Joao Gilberto, the beating heart of Bossa Nova
From Firenze University Press Journal: Comparative Cultural Studies-European and Latin American Perspectives
Gabriele Campani, Músico, compositor
It’s controversial to define exactly Joao Gilberto’s role and contribution in bossa nova, temporary as a cultural movement, but eternal as a music style, besides the recognition of his unique talent. In a certain way, the more I’ve learnt about him, the more it becomes difficult to give an opinion, due to lack the of direct information, because of his remote attitude, and difficult character, not helpful to understand the man behind the hermetic artist. We don’t have a lot from his own words, but mainly through testimonies of people in con-tact with him for a while.
The resulting portrait talks about a difficult man indeed. After his return to Brazil in 1980 from US he spent almost the last forty years of his life in a form of self-exile confined in a quiet residence in Leblon, a Rio South district, where he passed away in July 2019. He performed live rarely (his last concert dated 2008), usually when he was strapped for cash, in the perpetual debts, and housing issues, that followed him all lifelong. A sort of “Hellhound on my trail” as the lyrics of Robert Johnson, the legend of delta blues: quite similar in some way to his character, both pushed somewhere else by a constant need to change location, an endless research of a place to stay, that could have been called “home”. Both lives of these iconic musicians, were surrounded by mysteries and legends. Carlos Lyra is one of the few still alive first generation bossa nova composers.
Talking about Joao Gilberto, he declared in a recent interview:”I called him Dracula, because he was a vampire. He never came out in the light” (Jazz Times Magazine, Sept 2019, p. 20). Maybe his fame was related to an agreement with the devil, like the bluesman of Mississippi did at the crossroad? We never know, but among a tendency to depression, and a misanthropy that followed him all life long, there were also evidences of a kind of hypochondriac obsession on several occa-sions. Like when he left US, after three years of permanence, to come back to Brazil for meeting the speech pathologist Pedro Bloch. He was in a pivotal moment of his career, but he believed that he was loosing his voice…quite a strange thing for his style of singing! The doctor anyway, didn’t find anything wrong with it, but he decided, to stop talking (that was not his special also before that!), answering at the phone knocking on the receiver, in a sort of Morse code. Another example of a possible imaginary disease happened still in a very successful period of his life, after the recordings of the “Getz/Gilberto” album.He was performing every night at the Bussola in Viareggio (Tuscany), possibly the reference venue of the finest musicians during those Italian economic-boom years. His band was probably the best pure Brazilian bossa nova combo ever seen, with Joao Donato on piano, Milton Banana on drums, and Tião Neto on double bass, besides him on guitar and vocals.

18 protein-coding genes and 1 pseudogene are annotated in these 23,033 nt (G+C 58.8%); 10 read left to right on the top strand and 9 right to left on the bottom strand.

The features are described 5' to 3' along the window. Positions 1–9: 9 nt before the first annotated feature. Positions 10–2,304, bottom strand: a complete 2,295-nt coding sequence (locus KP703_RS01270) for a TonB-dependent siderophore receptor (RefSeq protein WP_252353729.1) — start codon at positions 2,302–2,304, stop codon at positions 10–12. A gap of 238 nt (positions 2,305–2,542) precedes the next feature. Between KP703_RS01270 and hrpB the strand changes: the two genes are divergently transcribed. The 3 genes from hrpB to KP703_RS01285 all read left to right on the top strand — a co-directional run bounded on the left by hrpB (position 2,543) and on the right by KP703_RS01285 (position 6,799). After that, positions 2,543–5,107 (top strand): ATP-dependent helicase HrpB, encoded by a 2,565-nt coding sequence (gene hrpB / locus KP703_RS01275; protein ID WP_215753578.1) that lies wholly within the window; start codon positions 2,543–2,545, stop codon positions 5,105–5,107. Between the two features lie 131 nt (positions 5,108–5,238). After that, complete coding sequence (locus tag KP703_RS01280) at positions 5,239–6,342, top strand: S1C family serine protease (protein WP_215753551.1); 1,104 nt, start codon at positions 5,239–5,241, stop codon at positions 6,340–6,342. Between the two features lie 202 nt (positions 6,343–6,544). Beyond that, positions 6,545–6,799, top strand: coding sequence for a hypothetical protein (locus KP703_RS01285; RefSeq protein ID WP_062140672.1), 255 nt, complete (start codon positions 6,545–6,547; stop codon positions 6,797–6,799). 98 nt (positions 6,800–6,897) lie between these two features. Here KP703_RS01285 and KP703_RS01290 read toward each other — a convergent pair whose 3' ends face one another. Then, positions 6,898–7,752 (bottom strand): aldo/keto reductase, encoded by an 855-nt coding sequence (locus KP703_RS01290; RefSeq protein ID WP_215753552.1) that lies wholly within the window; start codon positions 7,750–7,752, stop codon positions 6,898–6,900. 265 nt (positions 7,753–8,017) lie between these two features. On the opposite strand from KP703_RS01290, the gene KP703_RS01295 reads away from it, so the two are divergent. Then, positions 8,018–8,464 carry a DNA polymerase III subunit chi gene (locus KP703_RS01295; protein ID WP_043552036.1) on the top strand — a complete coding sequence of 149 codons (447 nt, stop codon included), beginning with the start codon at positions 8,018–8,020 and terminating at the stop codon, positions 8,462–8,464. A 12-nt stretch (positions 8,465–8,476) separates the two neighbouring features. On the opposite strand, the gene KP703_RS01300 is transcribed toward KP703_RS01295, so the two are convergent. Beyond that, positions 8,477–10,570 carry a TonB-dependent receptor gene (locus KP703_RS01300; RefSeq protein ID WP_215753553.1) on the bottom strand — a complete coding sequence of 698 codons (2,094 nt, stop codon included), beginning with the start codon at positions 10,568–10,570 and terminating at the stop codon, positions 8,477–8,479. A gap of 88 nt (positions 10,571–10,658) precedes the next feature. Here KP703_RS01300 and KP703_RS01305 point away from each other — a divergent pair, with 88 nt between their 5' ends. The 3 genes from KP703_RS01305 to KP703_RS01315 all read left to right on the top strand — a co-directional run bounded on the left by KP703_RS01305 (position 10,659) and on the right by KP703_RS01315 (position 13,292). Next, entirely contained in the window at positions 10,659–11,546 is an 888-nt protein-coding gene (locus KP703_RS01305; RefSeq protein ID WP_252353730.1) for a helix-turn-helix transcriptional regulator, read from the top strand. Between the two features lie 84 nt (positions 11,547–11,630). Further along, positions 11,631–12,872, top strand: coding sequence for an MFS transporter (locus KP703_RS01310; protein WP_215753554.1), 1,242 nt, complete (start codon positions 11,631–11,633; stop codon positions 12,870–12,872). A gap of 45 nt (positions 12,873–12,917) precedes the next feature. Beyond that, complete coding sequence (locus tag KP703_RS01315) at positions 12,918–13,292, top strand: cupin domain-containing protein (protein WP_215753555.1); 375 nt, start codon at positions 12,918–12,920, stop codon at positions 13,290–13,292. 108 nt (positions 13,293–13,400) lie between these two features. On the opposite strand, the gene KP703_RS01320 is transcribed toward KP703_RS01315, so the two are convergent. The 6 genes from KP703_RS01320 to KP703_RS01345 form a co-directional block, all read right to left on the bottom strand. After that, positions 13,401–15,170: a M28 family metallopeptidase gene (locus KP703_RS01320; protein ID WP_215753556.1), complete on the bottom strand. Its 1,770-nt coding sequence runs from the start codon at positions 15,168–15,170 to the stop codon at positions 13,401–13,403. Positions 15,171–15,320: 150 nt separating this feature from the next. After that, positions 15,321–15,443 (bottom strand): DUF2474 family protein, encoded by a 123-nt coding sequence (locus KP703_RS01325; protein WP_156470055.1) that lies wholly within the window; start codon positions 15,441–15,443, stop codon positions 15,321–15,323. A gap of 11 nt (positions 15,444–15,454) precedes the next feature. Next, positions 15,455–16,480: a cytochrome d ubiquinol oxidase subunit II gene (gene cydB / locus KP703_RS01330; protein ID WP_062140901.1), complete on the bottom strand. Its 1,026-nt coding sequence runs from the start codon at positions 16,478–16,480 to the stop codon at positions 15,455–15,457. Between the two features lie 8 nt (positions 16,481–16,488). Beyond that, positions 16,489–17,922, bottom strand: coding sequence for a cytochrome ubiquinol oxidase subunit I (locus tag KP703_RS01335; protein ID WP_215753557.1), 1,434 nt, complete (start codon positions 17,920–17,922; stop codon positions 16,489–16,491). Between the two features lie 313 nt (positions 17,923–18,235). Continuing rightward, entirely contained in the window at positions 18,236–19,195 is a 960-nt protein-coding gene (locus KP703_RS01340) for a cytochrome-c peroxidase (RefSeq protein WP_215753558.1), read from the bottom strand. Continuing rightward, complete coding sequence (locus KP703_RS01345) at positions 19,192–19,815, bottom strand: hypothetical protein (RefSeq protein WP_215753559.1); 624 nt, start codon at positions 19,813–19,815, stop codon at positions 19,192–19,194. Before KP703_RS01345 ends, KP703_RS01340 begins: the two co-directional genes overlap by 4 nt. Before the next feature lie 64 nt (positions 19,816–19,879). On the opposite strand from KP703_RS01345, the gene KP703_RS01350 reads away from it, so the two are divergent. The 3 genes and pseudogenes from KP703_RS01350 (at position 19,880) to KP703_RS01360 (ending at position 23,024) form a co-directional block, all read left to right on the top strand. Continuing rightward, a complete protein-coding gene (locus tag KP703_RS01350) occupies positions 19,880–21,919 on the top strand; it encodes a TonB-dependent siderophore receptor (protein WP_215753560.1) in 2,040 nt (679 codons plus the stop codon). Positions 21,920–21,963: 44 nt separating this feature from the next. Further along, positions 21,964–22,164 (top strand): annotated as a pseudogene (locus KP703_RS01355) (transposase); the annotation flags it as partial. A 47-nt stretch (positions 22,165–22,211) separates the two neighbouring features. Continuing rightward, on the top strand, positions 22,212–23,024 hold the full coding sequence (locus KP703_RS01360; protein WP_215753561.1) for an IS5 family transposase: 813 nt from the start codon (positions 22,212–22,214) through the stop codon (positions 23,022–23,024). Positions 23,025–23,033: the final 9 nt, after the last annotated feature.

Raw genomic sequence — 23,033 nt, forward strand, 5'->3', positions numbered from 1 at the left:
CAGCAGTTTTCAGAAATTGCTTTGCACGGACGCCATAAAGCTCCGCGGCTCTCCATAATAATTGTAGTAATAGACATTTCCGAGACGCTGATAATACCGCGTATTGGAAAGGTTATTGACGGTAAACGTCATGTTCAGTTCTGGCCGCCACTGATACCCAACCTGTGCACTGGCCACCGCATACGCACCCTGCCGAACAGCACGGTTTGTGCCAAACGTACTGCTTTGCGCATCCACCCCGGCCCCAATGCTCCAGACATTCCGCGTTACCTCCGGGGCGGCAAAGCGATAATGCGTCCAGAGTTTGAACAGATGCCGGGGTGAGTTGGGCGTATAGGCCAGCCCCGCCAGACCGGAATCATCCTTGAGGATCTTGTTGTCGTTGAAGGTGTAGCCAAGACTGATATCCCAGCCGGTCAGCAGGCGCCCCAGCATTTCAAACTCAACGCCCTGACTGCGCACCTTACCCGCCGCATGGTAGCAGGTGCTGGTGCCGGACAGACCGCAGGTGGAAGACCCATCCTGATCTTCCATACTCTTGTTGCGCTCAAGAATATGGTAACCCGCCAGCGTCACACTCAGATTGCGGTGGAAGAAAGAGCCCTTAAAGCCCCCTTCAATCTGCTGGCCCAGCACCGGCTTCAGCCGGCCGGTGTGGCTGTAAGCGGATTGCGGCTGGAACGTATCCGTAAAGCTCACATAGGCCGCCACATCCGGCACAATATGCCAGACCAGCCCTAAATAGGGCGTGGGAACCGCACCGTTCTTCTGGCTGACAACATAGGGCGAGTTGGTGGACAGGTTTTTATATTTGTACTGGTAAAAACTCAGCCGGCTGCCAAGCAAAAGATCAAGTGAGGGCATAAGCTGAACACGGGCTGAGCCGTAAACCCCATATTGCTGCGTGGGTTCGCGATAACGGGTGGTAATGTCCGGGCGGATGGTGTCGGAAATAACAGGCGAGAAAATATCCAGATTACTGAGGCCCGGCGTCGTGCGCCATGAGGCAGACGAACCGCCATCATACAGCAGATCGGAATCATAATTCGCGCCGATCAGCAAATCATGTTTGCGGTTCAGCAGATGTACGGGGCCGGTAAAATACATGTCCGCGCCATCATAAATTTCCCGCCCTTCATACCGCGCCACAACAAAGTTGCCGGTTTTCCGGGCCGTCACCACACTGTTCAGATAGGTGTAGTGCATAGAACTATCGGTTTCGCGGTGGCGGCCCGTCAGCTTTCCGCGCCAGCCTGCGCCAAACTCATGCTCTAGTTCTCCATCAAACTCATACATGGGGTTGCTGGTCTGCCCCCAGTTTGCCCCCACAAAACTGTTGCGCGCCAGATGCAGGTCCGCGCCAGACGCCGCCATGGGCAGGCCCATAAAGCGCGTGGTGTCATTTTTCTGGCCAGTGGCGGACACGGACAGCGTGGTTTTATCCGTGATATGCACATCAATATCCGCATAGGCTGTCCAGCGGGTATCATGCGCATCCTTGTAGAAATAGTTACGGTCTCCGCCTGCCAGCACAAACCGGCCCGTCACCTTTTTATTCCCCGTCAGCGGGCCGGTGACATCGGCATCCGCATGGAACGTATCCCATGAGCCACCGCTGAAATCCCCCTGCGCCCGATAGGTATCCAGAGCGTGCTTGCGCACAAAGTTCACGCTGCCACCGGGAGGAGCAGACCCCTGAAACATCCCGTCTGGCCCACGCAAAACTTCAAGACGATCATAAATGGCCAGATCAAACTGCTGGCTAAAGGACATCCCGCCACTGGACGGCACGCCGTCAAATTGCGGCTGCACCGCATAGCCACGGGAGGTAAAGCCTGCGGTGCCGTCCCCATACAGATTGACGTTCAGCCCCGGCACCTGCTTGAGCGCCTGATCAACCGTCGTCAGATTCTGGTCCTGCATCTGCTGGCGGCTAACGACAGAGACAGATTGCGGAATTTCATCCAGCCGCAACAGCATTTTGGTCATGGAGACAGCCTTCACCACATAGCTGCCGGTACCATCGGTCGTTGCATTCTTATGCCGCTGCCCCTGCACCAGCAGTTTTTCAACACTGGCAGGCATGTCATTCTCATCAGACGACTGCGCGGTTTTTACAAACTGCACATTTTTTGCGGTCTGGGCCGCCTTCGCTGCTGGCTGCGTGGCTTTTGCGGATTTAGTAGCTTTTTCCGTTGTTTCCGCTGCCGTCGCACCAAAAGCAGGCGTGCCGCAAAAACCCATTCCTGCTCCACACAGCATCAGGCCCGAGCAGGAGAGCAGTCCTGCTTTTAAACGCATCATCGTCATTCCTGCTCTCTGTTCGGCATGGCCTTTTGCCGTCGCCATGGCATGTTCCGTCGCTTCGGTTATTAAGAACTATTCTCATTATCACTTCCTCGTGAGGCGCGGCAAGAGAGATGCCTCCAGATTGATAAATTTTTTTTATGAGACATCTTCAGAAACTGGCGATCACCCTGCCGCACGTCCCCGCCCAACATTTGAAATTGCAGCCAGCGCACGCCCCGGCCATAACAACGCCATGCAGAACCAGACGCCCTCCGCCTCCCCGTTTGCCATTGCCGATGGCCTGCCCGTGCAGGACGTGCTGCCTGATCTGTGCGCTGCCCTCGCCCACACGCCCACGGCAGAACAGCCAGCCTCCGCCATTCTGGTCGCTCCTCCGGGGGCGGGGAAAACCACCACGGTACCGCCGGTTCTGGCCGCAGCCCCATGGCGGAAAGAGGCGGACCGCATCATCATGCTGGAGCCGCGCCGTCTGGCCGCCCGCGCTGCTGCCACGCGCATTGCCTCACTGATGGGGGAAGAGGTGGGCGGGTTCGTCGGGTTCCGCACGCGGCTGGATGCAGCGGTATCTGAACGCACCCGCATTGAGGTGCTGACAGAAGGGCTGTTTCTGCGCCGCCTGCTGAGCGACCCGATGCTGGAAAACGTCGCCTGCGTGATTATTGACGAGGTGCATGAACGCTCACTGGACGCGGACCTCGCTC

All of a sudden he quitted, leaving everything behind, to move to Paris, looking for the acupuncturist, Doctor Zappalla, because of a sprain on his right arm, and once again, the doctor was unable to solve his problem. Maybe it was only that constant desire of quitting, and move somewhere else, that pushed him away. He always refused to learn English, although he lived for so long time in US, and this made the commu-nications with the journalists, or people in the music business, more difficult than they already were. This behaviour, perfectly matched with the fact, that he didn’t seem to care very much about his career, but to keep on working just to stay in funds for the next few months. So, giving for granted that he was not an easy guy to deal with, and despite of all these considerations, how could he have become the most iconic bossa nova musician? How could he rose to be its symbol par excellence, the star? His original songs represent a minimum part of this repertoire, mostly basically forgotten, and confined to the chronological and historical value only.
Carlos “Tom” Jobim, the indisputable Brazilian great composer, that wrote the signature world famous masterpieces of the genre, was a pianist… but bossa nova has never been associated to the piano, as its reference instrument. I don’t like very much stereotypes, but there are trade-marks characteristics that identify every music style: above all the others, bossa nova is the whispering, soft, fascinating Portuguese vocals, and the nylon strings guitar arpeggios, with that steady rhythm, similar to samba, but different…and nobody else like Joao Gilberto represent all this.